Is it time to put a touch of elitism into vocational training?
The concept of “learning a trade” has often fallen prey to snobbery in certain parts of society – but changing the language that we use to discuss it could make it more appealing
While a poorly thought through pre-election pledge has ensured that the Lib Dems have suffered the most political damage from the Coalition’s early move to increase university tuition fees, none of the main political parties are in any rush to make student funding a doorstep issue in 2015.
Mass-participation in higher education is embraced across the political spectrum, but money has to come from somewhere to pay for all of these extra students. The idea of taking that cash from general taxation seems to be off the table: those who have got on without having enjoyed the university experience are bound to resent subsidising those that do so. Meanwhile, alternatives such as a dedicated graduate tax have been shown to be flawed. It’s unlikely that any party will be able to go into the election promising to completely overhaul what remains an unpopular – if unavoidable – policy.
Allowing the educational fortunes of young adults to go unaddressed would, however, bring little reward, so small wonder Labour and the Conservatives have both sought to reframe the issue of post-compulsory education this week. Opposition leader Ed Miliband and Skills Minister Matthew Hancock both took to the stage of Tuesday’s Sutton Trust Higher Ambitions Summit to set out their respective visions for vocational education. For Miliband, this meant announcing plans for new technical degrees covering STEM and ICT skills, alongside “enhanced apprenticeships”. For Hancock, it meant emphasising the on-the-job aspect and employer input to apprenticeships. In reality, the differences between the two visions (if not the policy prescriptions) appear to be marginal.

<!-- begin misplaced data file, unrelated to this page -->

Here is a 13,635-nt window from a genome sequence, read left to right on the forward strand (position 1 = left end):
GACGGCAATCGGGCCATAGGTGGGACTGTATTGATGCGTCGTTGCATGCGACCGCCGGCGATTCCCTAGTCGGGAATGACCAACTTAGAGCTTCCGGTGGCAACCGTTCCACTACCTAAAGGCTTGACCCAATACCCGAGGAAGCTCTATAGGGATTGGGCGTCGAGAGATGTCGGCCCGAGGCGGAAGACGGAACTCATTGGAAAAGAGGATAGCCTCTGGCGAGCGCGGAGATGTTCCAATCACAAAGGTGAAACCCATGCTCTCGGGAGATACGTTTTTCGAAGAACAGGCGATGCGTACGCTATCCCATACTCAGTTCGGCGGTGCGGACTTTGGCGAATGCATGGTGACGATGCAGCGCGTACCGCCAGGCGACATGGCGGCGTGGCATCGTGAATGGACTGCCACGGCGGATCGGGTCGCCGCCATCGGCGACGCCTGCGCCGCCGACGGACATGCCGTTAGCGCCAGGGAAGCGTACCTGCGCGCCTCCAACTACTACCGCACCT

There are sound economic and political reasons for both parties to occupy this terrain. Vocational skills are inextricably linked to the nation’s economic success, an issue on which significant credibility rests. They provide a vehicle through which to make eye-catching comparisons with other countries – as Miliband did with his comparison to the levels of vocational training in Germany – allowing for much excited “global race” rhetoric. And they carry a favourable whiff of social justice, addressing as they do the career opportunities of young people not usually found in the upper echelons of society.
That last point, though, brings with it some political risks. Both parties lay claim to the laudable objective of bringing parity of esteem between vocational and academic education. The reality is that skills training still carries the cultural baggage associated with “going into trade”. Political leaders do little to combat this when, however well intentioned, they use language that speaks of traditional academia as “not appropriate for all young people”. Many will instinctively feel that the well-heeled politicians do not include their own sons and daughters among this group.
It may be that giving vocational education a chance to get on a genuinely equal footing with academic study requires the complete removal of social justice rhetoric from the equation. Lessons could perhaps be learned from the way in which the UK’s science and research base is discussed. Ministers generally take to platforms to extol the world leading excellence of our research outputs, rather than celebrate it as an engine of social mobility. Indeed, the very mechanism used to allocate funding is called the “Research Excellence Framework.” This unashamedly elitist vocabulary may be hard headed and a little cold, but it might be the most effective way of shifting perceptions of vocational education away from it being seen as merely a way of giving opportunity to those that would otherwise have none.
Mark Fuller is associate director of corporate communications consultancy Linstock Communications